Will Chinese currency policies change directions?

By Yi Xianrong
0 Comment(s)Print E-mail China.org.cn, March 30, 2015
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The Chinese central bank suddenly declared a symmetrical cut in interest rates on February 28. Judging from its explanation, the cut intends to consolidate achievements in reducing the business sector's financing cost, preventing the automatic tightening of currency policies resulting from excessively high real interest rates, and to create a "neutral, moderate monetary and financial environment" for economic restructuring and upgrading. The market, however, is more concerned about whether the latest cut means China is officially in the sweeping global game of quantitative easing. Will there be a major shift in China's currency policy?

In the wake of the People's Bank of China's unexpected announcement of an interest cut in November 2014, many international investment banks had predicted Chinese currency would enter a cycle of cutting reserve requirement ratios and interest rates. Following the latest rate cut, international investment banks sound even more exaggerated about their prediction. However, judging from either the bank's monetary policy execution report, or the post-cut explanations, the Chinese central bank doesn't think the rate cuts means any fundamental change in the orientation of monetary policies, not to mention the excessive quantitative easing as in Europe and the U.S. But from the perspective of actual operation, the Chinese central bank's monetary policies do appear in a fix, and their orientation remains very unclear.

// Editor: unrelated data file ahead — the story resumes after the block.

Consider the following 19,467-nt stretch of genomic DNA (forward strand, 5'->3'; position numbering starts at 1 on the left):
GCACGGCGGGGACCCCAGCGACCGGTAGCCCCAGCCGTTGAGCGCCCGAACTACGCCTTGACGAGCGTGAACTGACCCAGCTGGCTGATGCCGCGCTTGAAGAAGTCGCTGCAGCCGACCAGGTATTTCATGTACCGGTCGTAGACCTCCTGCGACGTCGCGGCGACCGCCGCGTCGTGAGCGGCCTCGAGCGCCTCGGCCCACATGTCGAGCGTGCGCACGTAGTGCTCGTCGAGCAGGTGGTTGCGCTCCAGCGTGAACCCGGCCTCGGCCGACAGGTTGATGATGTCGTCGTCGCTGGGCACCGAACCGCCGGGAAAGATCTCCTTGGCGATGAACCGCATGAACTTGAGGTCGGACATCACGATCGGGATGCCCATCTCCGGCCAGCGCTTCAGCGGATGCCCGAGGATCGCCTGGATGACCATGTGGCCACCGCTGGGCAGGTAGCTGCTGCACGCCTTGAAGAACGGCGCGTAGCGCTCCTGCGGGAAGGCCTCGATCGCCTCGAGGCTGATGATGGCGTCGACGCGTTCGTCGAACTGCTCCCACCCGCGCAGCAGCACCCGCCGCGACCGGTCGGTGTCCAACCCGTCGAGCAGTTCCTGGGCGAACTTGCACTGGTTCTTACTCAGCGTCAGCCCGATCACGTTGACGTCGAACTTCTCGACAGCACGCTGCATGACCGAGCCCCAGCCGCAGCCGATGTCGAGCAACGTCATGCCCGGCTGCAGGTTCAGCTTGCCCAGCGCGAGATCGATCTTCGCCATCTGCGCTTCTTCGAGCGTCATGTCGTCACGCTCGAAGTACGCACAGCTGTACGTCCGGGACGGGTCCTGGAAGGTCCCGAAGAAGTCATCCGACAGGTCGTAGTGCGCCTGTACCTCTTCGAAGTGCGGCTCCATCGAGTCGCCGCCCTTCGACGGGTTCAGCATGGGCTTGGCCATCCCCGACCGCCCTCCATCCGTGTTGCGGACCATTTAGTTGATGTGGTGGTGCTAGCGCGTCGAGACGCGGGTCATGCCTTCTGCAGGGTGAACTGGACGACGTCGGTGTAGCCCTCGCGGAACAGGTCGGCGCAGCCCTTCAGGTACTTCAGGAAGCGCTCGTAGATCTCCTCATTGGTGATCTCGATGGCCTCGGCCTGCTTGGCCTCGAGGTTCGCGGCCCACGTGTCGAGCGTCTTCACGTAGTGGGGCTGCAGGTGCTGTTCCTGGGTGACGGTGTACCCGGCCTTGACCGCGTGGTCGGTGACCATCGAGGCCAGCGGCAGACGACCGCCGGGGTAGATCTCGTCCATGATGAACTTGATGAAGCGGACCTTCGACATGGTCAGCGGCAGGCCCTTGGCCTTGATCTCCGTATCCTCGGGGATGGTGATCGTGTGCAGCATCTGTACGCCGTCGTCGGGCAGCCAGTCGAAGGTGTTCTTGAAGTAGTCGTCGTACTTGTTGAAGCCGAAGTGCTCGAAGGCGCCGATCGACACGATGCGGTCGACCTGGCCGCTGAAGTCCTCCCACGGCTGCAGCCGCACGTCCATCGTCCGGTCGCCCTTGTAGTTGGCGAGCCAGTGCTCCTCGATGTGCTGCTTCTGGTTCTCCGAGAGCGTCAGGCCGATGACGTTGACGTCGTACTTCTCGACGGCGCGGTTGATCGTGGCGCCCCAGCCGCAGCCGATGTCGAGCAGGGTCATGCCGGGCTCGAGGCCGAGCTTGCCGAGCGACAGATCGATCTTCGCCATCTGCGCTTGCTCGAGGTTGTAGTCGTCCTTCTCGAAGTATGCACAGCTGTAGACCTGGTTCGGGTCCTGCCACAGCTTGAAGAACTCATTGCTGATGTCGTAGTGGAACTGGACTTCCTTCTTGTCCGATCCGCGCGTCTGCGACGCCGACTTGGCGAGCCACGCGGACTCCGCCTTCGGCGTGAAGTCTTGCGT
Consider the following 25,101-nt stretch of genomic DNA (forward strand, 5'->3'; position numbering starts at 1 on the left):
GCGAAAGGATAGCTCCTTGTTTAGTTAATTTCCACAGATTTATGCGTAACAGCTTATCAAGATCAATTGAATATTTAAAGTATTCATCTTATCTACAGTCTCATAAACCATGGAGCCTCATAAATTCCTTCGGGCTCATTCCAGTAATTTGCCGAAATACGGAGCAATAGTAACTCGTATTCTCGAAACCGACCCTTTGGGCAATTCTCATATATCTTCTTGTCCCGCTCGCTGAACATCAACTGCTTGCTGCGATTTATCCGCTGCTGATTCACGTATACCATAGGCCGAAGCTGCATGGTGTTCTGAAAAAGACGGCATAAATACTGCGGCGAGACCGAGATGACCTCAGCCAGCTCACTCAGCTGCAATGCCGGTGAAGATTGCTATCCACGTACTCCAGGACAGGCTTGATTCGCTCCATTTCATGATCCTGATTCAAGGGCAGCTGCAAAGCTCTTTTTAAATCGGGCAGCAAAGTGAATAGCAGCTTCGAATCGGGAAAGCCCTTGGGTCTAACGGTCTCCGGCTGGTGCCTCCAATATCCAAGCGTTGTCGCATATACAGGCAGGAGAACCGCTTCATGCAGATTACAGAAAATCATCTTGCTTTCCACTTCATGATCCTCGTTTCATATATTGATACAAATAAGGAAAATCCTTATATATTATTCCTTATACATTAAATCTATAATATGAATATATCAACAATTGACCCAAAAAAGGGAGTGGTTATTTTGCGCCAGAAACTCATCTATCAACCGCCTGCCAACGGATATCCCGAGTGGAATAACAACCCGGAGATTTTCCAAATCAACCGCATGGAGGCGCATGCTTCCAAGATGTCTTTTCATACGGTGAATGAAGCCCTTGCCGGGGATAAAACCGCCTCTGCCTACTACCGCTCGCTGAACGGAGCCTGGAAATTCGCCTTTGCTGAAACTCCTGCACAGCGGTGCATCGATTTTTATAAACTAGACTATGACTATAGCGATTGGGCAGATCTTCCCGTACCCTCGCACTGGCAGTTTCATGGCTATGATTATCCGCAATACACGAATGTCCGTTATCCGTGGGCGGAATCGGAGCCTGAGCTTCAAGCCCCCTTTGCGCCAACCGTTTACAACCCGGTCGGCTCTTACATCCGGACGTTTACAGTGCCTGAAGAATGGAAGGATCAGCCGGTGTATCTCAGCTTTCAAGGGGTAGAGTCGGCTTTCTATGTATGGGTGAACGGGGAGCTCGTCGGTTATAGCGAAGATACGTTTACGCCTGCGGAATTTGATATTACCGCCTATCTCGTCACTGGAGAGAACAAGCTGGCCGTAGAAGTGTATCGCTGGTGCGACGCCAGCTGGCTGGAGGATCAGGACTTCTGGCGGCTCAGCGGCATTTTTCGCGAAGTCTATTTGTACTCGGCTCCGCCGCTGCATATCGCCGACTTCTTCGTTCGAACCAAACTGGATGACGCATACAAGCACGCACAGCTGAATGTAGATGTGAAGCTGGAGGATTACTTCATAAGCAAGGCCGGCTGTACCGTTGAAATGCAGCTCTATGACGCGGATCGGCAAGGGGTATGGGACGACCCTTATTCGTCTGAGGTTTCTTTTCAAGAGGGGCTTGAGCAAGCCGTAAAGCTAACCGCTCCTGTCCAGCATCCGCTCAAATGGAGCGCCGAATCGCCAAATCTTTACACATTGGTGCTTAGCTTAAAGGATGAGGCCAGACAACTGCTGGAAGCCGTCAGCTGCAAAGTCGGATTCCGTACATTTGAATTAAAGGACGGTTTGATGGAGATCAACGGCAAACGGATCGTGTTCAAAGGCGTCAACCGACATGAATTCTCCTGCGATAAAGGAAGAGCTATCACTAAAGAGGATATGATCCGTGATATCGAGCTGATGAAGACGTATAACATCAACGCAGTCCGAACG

First, the abrupt rate cut was meant mainly to solve three problems. 1) The central bank is most concerned about the risk of deflation when international oil prices continued to drop, PPI continued its negative growth, and inflation remained below 1%. Hence when inflation dropped below 1% at home, the central bank had to cut interest rates and prevent automatic tightening of domestic monetary policies. But in fact, considering the current speed of currency increase at home, level of residents' monetary incomes, and the actual CPI level, the Chinese economy remains far from deflation. The central bank's rate cut has more emphasis on expectation management.

2)The biggest problems for the Chinese economy now are the all-round withering of investments and sales in the housing market. This not only results in the downward tendency of domestic economic growth and oversupply in many industries, but may also trigger risks in the domestic financial system and local fund-raising platforms. The most outstanding trouble for the Chinese real estate market at the moment is how to digest stocks and increase demands. The rate cut may play a huge role in lowering home-buyers financing cost. It not only directly reduced their loan-repayment cost, but can reverse expectations in the entire housing market, reigniting a vigorous housing market. Judging from the effects of the new housing credit policies since 2014, however, it won't be easy for the rate cut to fulfill the set goal.

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